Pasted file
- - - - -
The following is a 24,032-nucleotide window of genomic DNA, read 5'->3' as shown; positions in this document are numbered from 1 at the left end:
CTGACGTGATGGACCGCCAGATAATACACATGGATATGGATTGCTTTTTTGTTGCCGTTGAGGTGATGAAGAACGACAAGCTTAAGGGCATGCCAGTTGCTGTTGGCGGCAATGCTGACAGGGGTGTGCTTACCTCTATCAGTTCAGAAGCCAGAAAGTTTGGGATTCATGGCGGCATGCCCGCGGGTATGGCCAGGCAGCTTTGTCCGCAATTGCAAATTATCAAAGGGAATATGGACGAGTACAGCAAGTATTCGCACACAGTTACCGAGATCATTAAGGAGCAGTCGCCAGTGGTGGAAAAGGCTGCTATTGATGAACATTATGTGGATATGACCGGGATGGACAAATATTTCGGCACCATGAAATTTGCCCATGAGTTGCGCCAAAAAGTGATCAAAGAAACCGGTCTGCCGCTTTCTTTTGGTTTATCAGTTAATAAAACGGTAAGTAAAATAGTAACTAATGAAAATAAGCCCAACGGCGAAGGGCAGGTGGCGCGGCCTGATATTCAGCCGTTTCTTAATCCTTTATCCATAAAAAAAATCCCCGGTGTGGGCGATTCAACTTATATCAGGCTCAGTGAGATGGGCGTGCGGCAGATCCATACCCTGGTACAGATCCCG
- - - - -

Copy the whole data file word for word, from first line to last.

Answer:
The following is a 24,032-nucleotide window of genomic DNA, read 5'->3' as shown; positions in this document are numbered from 1 at the left end:
CTGACGTGATGGACCGCCAGATAATACACATGGATATGGATTGCTTTTTTGTTGCCGTTGAGGTGATGAAGAACGACAAGCTTAAGGGCATGCCAGTTGCTGTTGGCGGCAATGCTGACAGGGGTGTGCTTACCTCTATCAGTTCAGAAGCCAGAAAGTTTGGGATTCATGGCGGCATGCCCGCGGGTATGGCCAGGCAGCTTTGTCCGCAATTGCAAATTATCAAAGGGAATATGGACGAGTACAGCAAGTATTCGCACACAGTTACCGAGATCATTAAGGAGCAGTCGCCAGTGGTGGAAAAGGCTGCTATTGATGAACATTATGTGGATATGACCGGGATGGACAAATATTTCGGCACCATGAAATTTGCCCATGAGTTGCGCCAAAAAGTGATCAAAGAAACCGGTCTGCCGCTTTCTTTTGGTTTATCAGTTAATAAAACGGTAAGTAAAATAGTAACTAATGAAAATAAGCCCAACGGCGAAGGGCAGGTGGCGCGGCCTGATATTCAGCCGTTTCTTAATCCTTTATCCATAAAAAAAATCCCCGGTGTGGGCGATTCAACTTATATCAGGCTCAGTGAGATGGGCGTGCGGCAGATCCATACCCTGGTACAGATCCCG